The Netherlands journal of private international law, Nederlands Internationaal Privaatrecht (NIPR), vol. 35-1, has just been released: click here to see the full ToC.
Access is possible to the first contribution, written in English by Prof. Dr. Matthias Weller, entitled Mutual trust within judicial cooperation in civil matters: a normative cornerstone – a factual chimera – a constitutional challenge. The abstract reads as follows:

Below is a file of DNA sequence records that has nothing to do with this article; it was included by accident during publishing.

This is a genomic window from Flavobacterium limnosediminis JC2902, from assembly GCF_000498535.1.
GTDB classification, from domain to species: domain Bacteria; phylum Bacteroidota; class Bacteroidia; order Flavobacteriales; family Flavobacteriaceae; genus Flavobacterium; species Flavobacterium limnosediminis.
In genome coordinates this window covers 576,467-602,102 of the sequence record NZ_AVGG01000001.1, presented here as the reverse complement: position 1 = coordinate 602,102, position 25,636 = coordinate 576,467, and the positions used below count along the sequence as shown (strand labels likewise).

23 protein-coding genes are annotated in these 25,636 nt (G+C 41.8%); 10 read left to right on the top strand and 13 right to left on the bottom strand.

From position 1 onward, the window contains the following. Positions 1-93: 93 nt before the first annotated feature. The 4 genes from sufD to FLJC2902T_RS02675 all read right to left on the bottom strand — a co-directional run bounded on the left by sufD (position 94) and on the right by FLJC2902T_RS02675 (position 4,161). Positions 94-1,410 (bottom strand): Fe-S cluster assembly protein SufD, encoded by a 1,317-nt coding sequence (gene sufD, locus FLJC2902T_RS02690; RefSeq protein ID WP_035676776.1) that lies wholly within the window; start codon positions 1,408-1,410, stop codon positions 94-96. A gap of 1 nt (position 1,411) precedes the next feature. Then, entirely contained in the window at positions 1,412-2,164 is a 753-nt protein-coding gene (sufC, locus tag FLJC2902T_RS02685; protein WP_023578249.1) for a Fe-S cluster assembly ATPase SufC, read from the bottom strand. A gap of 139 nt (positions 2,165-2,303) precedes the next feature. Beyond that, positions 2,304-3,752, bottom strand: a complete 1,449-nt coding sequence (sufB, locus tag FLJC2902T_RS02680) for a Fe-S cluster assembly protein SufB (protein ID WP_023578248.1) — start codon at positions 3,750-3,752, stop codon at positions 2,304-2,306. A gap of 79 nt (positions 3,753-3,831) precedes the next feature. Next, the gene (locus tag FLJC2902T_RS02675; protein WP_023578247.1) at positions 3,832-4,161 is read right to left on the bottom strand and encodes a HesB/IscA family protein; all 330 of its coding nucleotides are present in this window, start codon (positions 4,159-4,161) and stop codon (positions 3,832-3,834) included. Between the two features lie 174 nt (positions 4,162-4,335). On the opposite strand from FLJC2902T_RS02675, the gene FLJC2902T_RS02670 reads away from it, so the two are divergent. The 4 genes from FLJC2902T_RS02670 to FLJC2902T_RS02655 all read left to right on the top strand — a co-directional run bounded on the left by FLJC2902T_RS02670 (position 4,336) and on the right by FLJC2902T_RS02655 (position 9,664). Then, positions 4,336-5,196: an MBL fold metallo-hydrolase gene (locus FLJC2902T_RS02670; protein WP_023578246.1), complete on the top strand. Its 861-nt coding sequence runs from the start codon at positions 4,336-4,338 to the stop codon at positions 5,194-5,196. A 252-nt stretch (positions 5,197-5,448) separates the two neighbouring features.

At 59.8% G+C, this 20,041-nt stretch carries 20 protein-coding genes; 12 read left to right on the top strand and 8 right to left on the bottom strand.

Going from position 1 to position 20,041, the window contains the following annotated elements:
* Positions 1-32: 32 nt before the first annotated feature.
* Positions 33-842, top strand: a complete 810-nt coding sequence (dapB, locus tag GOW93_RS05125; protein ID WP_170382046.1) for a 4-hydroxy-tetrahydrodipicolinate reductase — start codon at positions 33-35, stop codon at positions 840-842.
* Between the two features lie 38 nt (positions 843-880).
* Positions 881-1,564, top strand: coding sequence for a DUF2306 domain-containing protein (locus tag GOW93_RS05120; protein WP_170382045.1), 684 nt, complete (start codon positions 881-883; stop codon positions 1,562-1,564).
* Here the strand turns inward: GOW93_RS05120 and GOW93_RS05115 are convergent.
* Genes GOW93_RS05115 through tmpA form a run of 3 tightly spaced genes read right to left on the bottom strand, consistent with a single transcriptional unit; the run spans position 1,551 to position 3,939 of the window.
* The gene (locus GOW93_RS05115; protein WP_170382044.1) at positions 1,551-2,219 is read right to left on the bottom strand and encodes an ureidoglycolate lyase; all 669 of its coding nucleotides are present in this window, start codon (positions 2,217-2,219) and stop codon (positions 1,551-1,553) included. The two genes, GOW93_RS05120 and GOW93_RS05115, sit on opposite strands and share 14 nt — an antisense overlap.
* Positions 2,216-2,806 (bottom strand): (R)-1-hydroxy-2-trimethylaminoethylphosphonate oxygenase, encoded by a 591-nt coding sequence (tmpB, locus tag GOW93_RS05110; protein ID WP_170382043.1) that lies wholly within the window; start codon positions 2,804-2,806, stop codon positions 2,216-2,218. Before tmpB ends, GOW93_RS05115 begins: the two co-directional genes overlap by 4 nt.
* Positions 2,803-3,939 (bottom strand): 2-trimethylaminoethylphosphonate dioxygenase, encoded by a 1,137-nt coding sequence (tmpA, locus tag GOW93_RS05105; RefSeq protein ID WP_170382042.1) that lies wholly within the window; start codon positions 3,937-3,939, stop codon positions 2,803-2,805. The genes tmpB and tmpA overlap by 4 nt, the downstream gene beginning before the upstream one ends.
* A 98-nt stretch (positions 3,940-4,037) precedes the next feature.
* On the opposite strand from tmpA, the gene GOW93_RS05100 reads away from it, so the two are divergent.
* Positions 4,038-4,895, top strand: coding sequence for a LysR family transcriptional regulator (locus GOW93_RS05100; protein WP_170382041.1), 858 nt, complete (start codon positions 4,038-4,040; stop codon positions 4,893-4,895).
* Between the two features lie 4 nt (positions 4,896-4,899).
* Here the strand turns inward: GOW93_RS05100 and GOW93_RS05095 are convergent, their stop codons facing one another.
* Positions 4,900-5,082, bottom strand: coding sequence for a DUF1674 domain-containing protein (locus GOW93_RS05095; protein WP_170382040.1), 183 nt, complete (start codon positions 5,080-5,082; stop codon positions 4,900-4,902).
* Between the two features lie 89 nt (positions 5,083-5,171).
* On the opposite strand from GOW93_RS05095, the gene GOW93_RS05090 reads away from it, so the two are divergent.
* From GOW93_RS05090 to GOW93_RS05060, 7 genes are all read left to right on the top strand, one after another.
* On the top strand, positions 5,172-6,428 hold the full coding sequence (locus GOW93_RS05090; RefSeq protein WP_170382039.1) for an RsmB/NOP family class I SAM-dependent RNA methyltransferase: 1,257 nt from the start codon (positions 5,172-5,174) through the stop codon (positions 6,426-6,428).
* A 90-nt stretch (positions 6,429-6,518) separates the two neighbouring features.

Mutual trust has become a normative cornerstone of the EU’s area of freedom, security and justice, as is being confirmed and reinforced by recent and fundamental decisions of the ECJ. At the same time, some Member States are more than ever occupying low rankings in different surveys on the quality of their administration of justice or are being challenged as not sufficiently implementing the rule of law. Th us, a conflict appears to be currently culminating between norm and fact. Th is conflict puts in question the fundaments of judicial cooperation and contributes to centrifugal tendencies within the European Union. In order to counteract such tendencies, the text offers some deeper, including some historical, thoughts on mutual trust, as well as its facets and functions in judicial cooperation amongst the Member States in civil matters (Brussels Ia Regulation), in particular in relation to the return of abducted children (Brussels IIa Regulation), in administrative matters dealing with asylum seekers (Dublin Regulations) and criminal matters (Framework Decision on the European Arrest Warrant), i.e. in cases where there is a transfer of persons from one Member State to another. In this context mutual trust has become an element of the very identity of the European Union whereas from the perspective of (at least German) constitutional and European human rights law mutual trust has become a true challenge. On the basis of these considerations on the general framework of mutual trust, the question is posed whether there should be some rebalancing of mutual trust in the cooperation in civil matters.